When it comes to business devices, employees can often have a big impact on decision-making. In other words, they can influence IT and executives by expressing a desire for the same type of device they use at home. When Blackberry devices, for instance, fell out of favor with home users, they soon lost their luster in the enterprise too.
iPhone and iPad devices are wildly popular in the enterprise, but not only because employees love them. They are also very secure, thanks to things like touch ID and regular operating system updates. Apple has even partnered with world-class companies, such as IBM, which bolstered the positive perception for iOS. Today, Tim Cook and company announce yet another monumental partnership, this time with SAP.
Removable phone batteries used to be a very important thing to me. It is one of the reasons, at least initially, I shunned the iPhone for Android smartphones. Over time, however, this became less important, thanks to USB battery packs. Ultimately, I bought an iPhone and couldn't be happier.
The problem with these battery packs, however, is that the cable creates a bit of a mess; it looks unsightly to have a wire dangling from your pocket. Meanwhile, battery cases are often bulky, ruining the svelte nature of the phone. Now, SCOSCHE unveils its MagicMount PowerBank for Android and iPhone. By utilizing magnets, it can be easily affixed to the rear of the phone when needed, and removed when not. The super-short cable will prevent tangling too.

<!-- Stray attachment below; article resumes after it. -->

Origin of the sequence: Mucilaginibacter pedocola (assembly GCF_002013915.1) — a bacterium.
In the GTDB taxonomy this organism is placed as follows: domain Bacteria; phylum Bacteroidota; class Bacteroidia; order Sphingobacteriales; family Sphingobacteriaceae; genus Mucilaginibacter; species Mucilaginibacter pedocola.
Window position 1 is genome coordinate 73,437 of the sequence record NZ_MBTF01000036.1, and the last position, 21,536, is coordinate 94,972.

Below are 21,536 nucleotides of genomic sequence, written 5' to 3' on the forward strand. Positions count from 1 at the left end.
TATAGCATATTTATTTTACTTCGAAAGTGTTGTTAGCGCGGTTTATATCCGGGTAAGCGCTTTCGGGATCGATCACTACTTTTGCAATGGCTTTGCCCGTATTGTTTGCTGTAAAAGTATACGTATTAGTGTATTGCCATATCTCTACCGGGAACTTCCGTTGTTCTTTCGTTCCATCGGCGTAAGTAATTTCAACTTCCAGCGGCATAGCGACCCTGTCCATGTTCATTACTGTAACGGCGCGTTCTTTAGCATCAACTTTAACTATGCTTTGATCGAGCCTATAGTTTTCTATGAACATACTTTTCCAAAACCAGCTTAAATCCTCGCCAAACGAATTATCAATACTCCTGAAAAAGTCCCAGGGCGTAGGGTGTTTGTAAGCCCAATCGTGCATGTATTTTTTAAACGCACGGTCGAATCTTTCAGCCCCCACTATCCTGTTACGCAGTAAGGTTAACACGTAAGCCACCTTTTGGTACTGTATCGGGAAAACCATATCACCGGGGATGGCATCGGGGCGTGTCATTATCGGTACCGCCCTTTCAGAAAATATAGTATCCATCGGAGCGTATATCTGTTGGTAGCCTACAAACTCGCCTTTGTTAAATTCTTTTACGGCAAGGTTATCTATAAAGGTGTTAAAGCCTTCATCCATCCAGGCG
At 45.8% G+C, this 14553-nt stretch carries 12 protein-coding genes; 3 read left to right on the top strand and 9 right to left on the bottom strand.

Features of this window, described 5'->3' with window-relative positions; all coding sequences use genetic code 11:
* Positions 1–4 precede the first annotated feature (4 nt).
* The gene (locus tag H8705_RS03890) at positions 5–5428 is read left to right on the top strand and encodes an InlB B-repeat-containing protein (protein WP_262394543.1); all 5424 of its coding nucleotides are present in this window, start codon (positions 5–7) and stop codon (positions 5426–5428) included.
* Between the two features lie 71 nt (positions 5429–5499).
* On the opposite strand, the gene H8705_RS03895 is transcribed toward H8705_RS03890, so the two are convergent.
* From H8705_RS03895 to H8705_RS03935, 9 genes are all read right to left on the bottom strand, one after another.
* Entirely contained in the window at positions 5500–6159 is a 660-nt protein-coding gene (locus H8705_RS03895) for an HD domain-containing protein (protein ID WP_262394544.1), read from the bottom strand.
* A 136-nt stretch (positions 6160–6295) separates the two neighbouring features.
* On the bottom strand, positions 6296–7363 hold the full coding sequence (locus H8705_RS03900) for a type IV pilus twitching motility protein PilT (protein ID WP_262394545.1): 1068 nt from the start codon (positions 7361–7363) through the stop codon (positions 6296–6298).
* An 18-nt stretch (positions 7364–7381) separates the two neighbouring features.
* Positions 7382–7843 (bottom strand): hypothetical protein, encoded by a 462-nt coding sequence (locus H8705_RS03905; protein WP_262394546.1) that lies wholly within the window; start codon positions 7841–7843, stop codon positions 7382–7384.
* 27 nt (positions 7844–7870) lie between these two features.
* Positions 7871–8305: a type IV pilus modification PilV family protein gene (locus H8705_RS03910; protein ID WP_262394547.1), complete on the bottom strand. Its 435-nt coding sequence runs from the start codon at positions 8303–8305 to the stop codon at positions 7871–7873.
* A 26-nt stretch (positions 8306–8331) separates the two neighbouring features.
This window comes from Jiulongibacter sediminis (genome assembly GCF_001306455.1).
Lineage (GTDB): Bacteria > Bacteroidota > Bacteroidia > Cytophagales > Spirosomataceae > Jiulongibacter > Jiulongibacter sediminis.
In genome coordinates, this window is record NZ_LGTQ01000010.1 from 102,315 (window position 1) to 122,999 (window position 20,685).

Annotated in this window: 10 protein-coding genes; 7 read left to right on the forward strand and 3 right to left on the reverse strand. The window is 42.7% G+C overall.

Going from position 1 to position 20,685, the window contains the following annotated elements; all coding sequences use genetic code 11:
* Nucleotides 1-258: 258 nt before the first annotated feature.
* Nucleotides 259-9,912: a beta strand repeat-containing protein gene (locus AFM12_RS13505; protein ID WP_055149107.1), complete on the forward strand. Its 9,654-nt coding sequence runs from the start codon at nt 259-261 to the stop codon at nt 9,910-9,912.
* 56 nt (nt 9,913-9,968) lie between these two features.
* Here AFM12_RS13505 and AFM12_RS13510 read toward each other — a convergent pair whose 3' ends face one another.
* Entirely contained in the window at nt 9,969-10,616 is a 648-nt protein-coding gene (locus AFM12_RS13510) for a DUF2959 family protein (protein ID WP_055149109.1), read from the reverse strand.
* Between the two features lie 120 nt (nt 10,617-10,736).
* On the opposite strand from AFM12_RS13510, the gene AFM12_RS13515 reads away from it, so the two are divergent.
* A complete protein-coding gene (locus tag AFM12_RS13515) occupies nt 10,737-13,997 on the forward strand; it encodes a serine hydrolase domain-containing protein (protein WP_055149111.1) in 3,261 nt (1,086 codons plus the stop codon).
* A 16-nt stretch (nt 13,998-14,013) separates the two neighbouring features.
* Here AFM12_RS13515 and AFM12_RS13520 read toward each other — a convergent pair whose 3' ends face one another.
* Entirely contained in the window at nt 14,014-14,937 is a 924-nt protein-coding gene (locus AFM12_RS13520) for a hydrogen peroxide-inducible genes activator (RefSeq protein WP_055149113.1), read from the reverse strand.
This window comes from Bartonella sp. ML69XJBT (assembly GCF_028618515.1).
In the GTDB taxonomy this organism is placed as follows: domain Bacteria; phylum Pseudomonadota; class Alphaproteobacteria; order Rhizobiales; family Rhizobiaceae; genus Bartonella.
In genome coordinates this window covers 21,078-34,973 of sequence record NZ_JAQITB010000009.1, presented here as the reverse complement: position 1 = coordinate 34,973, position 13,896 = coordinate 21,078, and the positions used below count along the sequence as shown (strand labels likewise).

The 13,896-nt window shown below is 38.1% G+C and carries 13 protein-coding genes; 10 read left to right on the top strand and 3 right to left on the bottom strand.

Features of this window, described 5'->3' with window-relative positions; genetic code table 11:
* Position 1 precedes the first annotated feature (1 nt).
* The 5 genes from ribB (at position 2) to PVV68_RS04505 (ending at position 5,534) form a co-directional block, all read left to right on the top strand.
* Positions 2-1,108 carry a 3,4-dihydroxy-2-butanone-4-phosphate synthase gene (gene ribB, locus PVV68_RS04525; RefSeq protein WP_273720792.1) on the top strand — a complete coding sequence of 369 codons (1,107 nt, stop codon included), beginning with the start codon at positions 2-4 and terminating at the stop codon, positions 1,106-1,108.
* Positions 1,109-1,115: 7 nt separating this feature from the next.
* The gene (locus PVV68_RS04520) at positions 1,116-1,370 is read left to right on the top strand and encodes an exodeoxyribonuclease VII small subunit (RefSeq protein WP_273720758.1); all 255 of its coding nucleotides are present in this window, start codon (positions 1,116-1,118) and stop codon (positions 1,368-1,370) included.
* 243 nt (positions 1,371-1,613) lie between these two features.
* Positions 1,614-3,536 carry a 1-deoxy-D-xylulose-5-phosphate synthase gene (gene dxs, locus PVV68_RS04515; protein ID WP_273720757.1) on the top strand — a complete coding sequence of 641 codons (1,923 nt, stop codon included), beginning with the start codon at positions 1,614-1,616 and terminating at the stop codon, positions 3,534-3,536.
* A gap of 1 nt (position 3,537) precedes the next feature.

I love my iPhone 6s, but the battery life often isn’t as good as I would like. On most days I can make it through to the late evening before the device requires charging, but occasionally it needs a bit of a boost before then. The Low Power mode built into iOS 9 comes in handy, but like most people I’d rather just have longer battery life.
While carrying around a power pack saves the day when I’m out and about and away from a charging point, it’s a bit of pain having to lug it around. This is where ThinCharge comes in handy -- it’s a battery pack built into a thin case.
One of my favorite places to shop is Kohl's. Now, I have many reasons, but primarily, I like its selection of affordable "Big and Tall" clothing. Yes, I'm a fat guy. Most of my wardrobe is bought there, including, quite often, my sneakers too. Heck, they even sell wonderful home goods, such as towels, coffee makers, and picture frames to name a few. It is a great "one-stop-shop".